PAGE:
In the Hands of the Judges

It’s one of the most over used phrases in MMA, “Don’t leave it in the hands of the judges!” (Add a few “F” words in there if Dana White said it!). We see and hear about terrible decisions all of the time in our sport, like the Diego Sanchez vs Ross Pearson fight last weekend. That fight was a clear cut win for Ross Pearson however Sanchez got the judges nod. While this was most likely a “Home town decision” for Sanchez, there have been many fights in the past which have caused uproar among fans and media alike.

The scoring system for MMA is a ten point must system, with each round winner getting ten points, and the looser getting 9 or less. The official scoring criteria as outlined on the UFC website is below:
“Judges shall evaluate mixed martial arts techniques, such as effective striking, effective grappling, control of the ring/fighting area, effective aggressiveness and defense.”

To me that is all very broad and open to interpretation to each judge. Effective striking doesn't necessarily mean tucking your chin and swinging hooks non-stop. Effective grappling doesn't necessarily mean laying on top of your opponent until the bell rings. Effective control of the ring/fighting area doesn't necessarily mean moving forward. Effective aggressiveness and defense doesn't necessarily mean throwing everything into every shot.

I know many people involved in judging boxing, MMA and Thai boxing. Some like to see someone going forward and landing as many shots as they can. To them technique or they amount of damage they take in the process isn't really a deciding factor. Other judges like to see fighters moving backwards and picking off clean and clear points (Lyoto Machida is a good example of this style). I have had many heated “discussions” with many of these judges based on the outcomes of different fights. Each of the judges are knowledgeable and capable, yet like to see different things, which has often lead to controversy/ Under unified scoring rules, are they really wrong or right?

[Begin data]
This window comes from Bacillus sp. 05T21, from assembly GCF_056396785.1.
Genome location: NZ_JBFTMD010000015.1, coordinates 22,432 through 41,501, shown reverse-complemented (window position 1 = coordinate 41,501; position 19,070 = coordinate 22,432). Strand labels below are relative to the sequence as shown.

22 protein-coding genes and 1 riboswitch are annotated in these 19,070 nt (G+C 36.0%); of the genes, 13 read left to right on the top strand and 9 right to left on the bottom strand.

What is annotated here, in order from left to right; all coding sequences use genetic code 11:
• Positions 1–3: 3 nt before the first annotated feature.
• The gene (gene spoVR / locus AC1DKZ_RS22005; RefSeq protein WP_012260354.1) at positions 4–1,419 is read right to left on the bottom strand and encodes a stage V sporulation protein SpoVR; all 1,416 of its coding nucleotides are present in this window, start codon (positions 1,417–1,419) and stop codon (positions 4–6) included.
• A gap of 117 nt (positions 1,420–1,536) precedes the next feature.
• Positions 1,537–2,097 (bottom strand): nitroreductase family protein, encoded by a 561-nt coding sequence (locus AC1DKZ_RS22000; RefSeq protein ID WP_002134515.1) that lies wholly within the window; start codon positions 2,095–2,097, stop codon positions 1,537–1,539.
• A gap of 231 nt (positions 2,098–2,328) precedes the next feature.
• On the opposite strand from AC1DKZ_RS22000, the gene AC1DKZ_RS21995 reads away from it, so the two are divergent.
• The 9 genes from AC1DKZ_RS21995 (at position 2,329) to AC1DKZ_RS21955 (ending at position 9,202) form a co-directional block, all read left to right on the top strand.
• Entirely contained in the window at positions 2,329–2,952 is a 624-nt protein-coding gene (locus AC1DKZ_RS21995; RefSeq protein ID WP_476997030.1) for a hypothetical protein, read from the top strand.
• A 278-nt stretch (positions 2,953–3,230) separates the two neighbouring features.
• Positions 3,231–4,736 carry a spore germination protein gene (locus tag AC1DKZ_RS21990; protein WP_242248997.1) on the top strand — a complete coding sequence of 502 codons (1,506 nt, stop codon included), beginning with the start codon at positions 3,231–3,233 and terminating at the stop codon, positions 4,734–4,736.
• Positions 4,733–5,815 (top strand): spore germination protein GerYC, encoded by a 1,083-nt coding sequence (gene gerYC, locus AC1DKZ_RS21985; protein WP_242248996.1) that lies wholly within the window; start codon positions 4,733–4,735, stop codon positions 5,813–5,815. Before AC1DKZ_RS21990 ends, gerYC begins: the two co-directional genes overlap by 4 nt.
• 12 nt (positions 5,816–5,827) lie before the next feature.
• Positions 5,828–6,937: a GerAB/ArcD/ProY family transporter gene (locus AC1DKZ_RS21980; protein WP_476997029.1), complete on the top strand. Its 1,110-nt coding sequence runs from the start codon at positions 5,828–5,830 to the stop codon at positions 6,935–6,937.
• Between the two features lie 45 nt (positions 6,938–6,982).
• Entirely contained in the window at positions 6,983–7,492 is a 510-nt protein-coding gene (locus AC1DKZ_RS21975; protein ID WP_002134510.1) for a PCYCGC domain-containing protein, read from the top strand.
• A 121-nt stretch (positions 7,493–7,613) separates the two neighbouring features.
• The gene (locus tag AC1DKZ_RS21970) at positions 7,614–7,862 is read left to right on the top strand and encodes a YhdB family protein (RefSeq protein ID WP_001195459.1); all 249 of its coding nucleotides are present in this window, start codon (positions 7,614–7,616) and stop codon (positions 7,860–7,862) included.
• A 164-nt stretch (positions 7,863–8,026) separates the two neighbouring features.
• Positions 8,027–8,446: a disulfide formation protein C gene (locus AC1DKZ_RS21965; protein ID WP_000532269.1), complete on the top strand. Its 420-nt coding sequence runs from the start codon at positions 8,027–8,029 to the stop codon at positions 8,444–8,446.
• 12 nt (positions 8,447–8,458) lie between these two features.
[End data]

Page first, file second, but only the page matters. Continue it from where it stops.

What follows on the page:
One of the most high profile “robberies” recently in MMA was the GSP vs Jonny Hendricks fight. Many saw the result of this fight as a travesty, an insult to MMA. I saw it as a fair decision. I had GSP winning 3 rounds to 2. Why? He picked off the cleaner shots and controlled his distance well. Jonny bust the champs face up pretty badly, which was the argument for many to give Jonny the belt after the fight. However look at the Jonny Hendricks vs Robbie Lawler fight. Jonny won the fight but had his face bust open, Robbie looked fine. Remember MMA is still scored on a round by round basis. Most of the damage to GSP’s face was done in one round. Fights aren't won or lost in one round (unless they get stopped, that’s a different story), imagine a champion boxer defending his title. For 11 rounds he batters his opponent without taking much damage. In the 12th the challenger comes back hard with a strong flurry and breaks the champ’s nose, closes his eyes etc. but doesn't stop him. Should he get the belt?

Often times if you watch a fight back without the commentary you will see a different fight (try this with the GSP vs Hendricks fight). Rogan’s biased one sided commentary lead the charge for the media and fans alike in favor of Jonny Hendricks. Its only when you take the time to watch GSP’s masterful, technical performance with an open mind you can see that it wasn't as bad a decision as you will have been lead to believe.

So the moral of the story is this. The old saying of “Never leave it in the hands of the judges” is a fair one, because they might not like your style….plus fans love a finish, give them what they want.

Author: Dwayne Crowley

Twitter: @dwaynecrowley

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